Jan. 4th, 2011

campkilkare: (Default)
The house is small, but it has a porch and it face west, and most evenings he can be found there around sunset with a bottle and a glass. Most nights he could leave the bottle inside. Most nights. It's exactly what he asked for, but he long ago stopped being surprised by the Agency's ability to meet exacting specifications.

From time to time, here in his retirement, he gets visitors. If they come at sunset, and they bring a bottle of their own, he will speak to them; he doesn't allow them in the house. Some of the visitors he doesn't speak with. Some of them he doesn't need to, and for them he goes inside and brings out a second glass and they sit for a time and they don't talk about the things you can never talk about, and then they go. Some of them he chooses not to, the young and callow ones. Many of them don't even know enough to bring a bottle, or speak to him with presumption, as if they had bought him. No one has ever bought him.

He has never had to throw anyone off his porch; none of them have been as young or as callow as that. His reputation is a matter of record, for those who have the eyes to see those kinds of records, and time has yet to dull him. You retire young in his business, or you don't. He didn't expect to, certainly.

The girl brings him Johnny Walker Black, which is a good omen. He doesn't generally think of female agents as girls, but she seems terribly young, and small. To hold her would be like holding a bird in the palm of his hand, brittle bones and rapid-fire heart. He's not used to thinking of female agents in those terms--of any woman in those terms, in the years that have followed--and it disturbs him enough that he pours a second glass.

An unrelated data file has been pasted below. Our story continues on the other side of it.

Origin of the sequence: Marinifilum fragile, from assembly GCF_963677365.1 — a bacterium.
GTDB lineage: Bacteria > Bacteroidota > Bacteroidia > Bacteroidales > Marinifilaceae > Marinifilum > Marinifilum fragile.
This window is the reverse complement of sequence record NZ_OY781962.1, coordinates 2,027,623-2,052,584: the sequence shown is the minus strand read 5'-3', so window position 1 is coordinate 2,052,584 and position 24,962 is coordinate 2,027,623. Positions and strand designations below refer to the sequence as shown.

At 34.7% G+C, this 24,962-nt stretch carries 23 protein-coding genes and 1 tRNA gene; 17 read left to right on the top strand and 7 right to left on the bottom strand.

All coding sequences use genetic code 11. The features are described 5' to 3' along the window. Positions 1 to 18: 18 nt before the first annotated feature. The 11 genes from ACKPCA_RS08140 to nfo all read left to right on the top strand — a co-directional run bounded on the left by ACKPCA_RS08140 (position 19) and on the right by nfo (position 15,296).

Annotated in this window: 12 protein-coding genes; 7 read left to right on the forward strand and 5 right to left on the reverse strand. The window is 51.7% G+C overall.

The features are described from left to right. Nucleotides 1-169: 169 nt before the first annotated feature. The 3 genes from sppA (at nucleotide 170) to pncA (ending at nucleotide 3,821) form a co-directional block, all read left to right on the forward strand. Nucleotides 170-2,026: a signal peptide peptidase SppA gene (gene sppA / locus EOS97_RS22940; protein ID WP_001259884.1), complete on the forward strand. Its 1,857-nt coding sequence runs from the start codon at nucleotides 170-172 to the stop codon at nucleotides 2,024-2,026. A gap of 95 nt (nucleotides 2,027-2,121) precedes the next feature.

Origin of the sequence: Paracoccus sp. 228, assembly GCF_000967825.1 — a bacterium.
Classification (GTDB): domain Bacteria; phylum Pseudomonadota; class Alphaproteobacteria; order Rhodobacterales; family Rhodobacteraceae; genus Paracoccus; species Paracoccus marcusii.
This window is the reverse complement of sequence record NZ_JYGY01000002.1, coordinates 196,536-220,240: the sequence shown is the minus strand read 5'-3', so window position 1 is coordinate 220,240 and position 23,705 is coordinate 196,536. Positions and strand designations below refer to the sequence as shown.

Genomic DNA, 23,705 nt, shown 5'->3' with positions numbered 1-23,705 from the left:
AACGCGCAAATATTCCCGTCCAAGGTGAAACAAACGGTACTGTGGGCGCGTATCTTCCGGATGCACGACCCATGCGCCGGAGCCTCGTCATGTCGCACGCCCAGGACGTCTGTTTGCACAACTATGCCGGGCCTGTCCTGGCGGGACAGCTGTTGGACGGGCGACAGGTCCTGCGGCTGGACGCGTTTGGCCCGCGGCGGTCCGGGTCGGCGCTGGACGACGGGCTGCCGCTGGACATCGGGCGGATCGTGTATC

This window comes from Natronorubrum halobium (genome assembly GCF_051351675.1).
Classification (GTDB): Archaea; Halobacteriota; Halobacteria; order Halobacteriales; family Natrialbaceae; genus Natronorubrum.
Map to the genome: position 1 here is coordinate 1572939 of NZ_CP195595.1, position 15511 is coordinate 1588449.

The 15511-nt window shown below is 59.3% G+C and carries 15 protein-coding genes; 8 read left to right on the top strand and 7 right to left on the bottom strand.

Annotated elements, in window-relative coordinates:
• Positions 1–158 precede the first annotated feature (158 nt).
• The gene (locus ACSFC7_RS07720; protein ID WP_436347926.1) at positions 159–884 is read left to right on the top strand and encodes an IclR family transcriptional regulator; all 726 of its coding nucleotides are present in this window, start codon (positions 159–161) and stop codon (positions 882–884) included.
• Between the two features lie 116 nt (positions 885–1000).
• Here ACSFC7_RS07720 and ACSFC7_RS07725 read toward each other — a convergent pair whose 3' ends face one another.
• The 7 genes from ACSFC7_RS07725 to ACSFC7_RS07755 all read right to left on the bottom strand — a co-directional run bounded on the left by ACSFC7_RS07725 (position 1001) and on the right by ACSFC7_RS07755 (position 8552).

Because she let him finish the first glass, he speaks first. "Who sent you here?"

"Akers."

He nods. He knows Akers. Years ago he and Akers did something together, and every now and again Akers comes and sits on the porch and they drink and don't talk about it.

"What about?"

She folds her hands over her lap. "At the Agency I'm just an analyst. I worked with Akers on my first account last month. Before that I was in the FBI. I caught the Black River killer."

Caught but did not bring in, he recalls. He reads a lot. The Black River killer was one of sixteen bodies brought out. In calm terms, she tells him about following the trail, about the needles, about killing him, about the evidence that had to be changed or forged in the aftermath. She says it carefully but without fear. How could someone like Akers, like him, ever judge her?

And he waits for the questions to come. About how to live with it, about what you do with the nightmares, about the darkness inside and where you put it when you come away to a little house that looks west. He listens and braces himself to tell her he has nothing to tell her.

She comes to the end of the story, and he waits for the questions.

He waits for a longish while, and when she doesn't speak again he goes inside and gets the woman on the porch a glass of her own. When she leaves, the sky is dark.

That was the beginning.

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T. Oso

March 2016

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